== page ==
What To Expect When You’re Fostering: The Trauma Response

What To Expect When You’re Fostering: The Trauma Response – All foster children have faced some kind of trauma. And all trauma affects each child’s brain, body, behavior, and thought processes. Learn more about trauma and what it takes for a foster parent to support their foster child right here on Newsymom!

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There’s a reason a child is placed in foster care–They’ve been subjected to some kind of ongoing trauma. So much so that the state determines it’s in the best interests of the child to place them with a foster family. (Also a traumatic situation: being pulled away from everything they know.)

Trauma affects everything in that child’s life, and can show up immediately or much later on in life. Learning about what trauma is and how to best prepare yourself to care for a foster child (or any child that’s experienced a traumatic situation) is the best first step you can take towards being a wonderful foster parent!

What is Trauma?

Trauma happens when a person is exposed to a situation (or situations) that overwhelm their ability to cope with it, in turn, interfering with their lives and ability to function. In short, it’s an emotional response to awful events. 

For foster children, the traumatic event(s) they’ve endured could look like any one of these situations:

  • Neglect from parents or caregivers
  • Exposure to domestic violence
  • Physical or sexual abuse
  • Drugs or alcohol abuse

…just to name a few.

When people hear PTSD, a lot of times they think of military personnel. However, 1 in 4 foster children will show signs of PTSD. (Understanding Trauma, AdoptUSKids.org)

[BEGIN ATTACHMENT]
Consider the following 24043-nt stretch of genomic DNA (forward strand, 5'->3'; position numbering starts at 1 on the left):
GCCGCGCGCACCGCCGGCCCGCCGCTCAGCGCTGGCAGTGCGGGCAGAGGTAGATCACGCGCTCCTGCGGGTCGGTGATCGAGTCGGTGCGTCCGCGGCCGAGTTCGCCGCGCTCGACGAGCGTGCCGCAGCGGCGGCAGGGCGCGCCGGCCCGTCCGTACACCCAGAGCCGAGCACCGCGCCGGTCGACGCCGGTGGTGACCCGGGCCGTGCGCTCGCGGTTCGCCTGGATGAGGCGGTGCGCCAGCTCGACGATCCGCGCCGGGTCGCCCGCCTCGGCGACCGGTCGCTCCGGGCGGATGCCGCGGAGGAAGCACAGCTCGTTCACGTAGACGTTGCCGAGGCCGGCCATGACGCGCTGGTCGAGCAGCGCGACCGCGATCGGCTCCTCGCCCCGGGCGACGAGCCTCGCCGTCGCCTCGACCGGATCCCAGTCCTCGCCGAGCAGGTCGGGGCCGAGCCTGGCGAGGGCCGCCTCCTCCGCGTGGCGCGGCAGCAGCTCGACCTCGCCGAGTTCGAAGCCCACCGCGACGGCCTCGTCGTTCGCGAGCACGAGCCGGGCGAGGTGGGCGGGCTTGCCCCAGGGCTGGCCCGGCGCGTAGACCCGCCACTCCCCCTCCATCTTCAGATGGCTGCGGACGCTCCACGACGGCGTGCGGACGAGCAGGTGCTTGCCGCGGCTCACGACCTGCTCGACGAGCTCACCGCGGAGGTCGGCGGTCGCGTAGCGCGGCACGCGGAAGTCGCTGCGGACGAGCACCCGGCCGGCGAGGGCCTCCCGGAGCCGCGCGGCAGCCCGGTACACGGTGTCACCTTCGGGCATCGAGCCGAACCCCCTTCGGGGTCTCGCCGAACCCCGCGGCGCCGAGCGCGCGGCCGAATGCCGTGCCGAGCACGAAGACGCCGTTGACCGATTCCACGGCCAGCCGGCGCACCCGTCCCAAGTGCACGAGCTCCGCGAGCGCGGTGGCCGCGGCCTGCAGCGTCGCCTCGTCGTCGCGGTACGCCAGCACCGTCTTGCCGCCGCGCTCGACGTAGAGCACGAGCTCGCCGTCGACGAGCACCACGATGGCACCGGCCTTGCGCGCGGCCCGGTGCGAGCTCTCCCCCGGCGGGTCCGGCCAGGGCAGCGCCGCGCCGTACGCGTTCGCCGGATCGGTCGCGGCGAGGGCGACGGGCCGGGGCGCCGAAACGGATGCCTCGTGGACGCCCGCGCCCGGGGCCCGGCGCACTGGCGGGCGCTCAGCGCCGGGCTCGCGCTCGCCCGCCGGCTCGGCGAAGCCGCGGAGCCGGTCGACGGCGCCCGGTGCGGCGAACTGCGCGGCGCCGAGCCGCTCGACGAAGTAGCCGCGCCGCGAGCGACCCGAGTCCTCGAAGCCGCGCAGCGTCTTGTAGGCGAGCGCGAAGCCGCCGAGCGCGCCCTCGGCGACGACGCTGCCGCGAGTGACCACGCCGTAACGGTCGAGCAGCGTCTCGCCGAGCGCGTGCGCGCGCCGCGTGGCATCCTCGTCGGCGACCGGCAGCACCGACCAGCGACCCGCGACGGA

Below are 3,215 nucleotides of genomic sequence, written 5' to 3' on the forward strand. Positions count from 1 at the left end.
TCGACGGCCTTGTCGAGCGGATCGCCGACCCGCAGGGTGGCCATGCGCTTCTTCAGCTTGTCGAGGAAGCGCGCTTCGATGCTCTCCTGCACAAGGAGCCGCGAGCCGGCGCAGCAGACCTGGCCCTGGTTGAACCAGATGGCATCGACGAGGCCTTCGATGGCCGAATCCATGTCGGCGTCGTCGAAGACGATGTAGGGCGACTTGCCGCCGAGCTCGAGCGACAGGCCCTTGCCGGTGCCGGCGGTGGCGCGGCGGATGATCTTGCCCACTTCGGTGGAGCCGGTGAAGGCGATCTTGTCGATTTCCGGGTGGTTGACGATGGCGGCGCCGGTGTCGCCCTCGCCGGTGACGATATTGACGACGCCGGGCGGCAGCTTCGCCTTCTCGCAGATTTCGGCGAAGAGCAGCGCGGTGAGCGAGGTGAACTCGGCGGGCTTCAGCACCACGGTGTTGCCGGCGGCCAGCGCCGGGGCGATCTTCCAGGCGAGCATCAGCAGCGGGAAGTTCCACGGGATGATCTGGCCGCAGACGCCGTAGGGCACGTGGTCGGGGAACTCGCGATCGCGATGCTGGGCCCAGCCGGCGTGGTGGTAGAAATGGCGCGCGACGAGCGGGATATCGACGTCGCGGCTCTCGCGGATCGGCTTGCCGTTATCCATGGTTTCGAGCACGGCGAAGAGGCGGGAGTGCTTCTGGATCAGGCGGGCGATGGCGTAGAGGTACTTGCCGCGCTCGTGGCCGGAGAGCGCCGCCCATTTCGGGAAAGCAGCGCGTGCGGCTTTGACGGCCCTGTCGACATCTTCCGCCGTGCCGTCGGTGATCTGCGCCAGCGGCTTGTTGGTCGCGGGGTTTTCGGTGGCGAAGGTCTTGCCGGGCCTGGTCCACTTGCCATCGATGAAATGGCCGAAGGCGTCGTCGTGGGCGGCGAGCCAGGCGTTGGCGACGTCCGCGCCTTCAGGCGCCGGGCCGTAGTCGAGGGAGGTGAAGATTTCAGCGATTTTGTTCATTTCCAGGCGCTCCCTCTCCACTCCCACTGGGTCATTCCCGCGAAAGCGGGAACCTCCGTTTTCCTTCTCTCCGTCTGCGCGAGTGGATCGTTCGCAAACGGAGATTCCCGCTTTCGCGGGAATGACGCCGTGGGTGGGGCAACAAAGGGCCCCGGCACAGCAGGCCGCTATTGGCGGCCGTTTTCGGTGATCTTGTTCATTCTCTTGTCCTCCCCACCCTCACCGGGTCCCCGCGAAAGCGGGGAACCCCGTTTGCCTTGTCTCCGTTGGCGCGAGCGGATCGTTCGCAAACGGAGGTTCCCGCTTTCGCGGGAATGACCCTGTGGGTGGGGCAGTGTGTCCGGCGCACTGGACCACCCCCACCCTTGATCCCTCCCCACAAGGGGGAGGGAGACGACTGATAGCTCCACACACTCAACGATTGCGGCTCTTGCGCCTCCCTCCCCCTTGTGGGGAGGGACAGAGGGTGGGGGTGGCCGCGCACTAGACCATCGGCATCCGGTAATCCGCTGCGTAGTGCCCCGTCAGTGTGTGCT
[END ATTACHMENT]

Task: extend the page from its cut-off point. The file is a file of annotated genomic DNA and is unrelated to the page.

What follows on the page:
How Does Trauma Affect Children?

Trauma affects the brains, bodies, behaviors, and ways of thinking for every child. It disrupts the child’s sense of safety and security, as well as their sense of self. Especially when placed in foster care, they feel they’ve lost all control of their life, even if placement is in their best interest.

While they endured whatever situations that brought them into foster care, they unknowingly built up defenses to protect themselves. Their situation altered the way they see and respond to people and situations.

For instance, a teenager who endured neglect and sexual abuse due to an uncaring mother likely built up a defensive attitude to protect themself from more encounters of abuse. Since their mother is neglectful, they’ve learned not to trust adults and maybe developed unhealthy habits, such as resorting to alcohol to “escape”.

The main thing to keep in mind as a foster parent is to see foster children just as kids who had bad things happen to them, not as bad kids. Their trauma responses didn’t develop overnight, and their healing from those situations won’t go away that quickly either.

Time, patience, and therapy will help your foster child overcome the trauma they’ve endured. Expect to take your foster child to appointments frequently!

How Can I Help My Foster Child Heal?

Here are the best tips you can put into practice to be a better foster parent to your placement(s):

  • Be patient, consistent, and supportive. It may take time for your child to gain that trust again.
  • Don’t take your child’s behavior personally.
  • Know that effects of trauma can potentially show up much later down the line. Only time, patience, and therapy will help them overcome it.
  • Keep an open line of communication–talk things through when they want to. Don’t be pushy or forceful.
  • When you get overwhelmed as a parent, talk about it! Reach out to friends, support groups for foster parents, community resources, and also your foster child’s care providers for additional support.
  • Do your research: Read up about trauma and how children respond to the traumas your child experienced. Each child might not be “textbook cases”, but it could shed some light on your approach to being a supportive parent.

As a foster parent, you’ll quickly learn how strong, resilient, and amazing your foster children are. If you aren’t a foster parent, but are thinking of taking the leap, read the following articles to help you as you begin this journey:

If you’ve read all that and are interested in becoming a foster parent, send an email to foster5@coadinc.org, call (330) 364-8882, or follow COAD4Kids-New Philadelphia on Facebook.

Melissa Klatt


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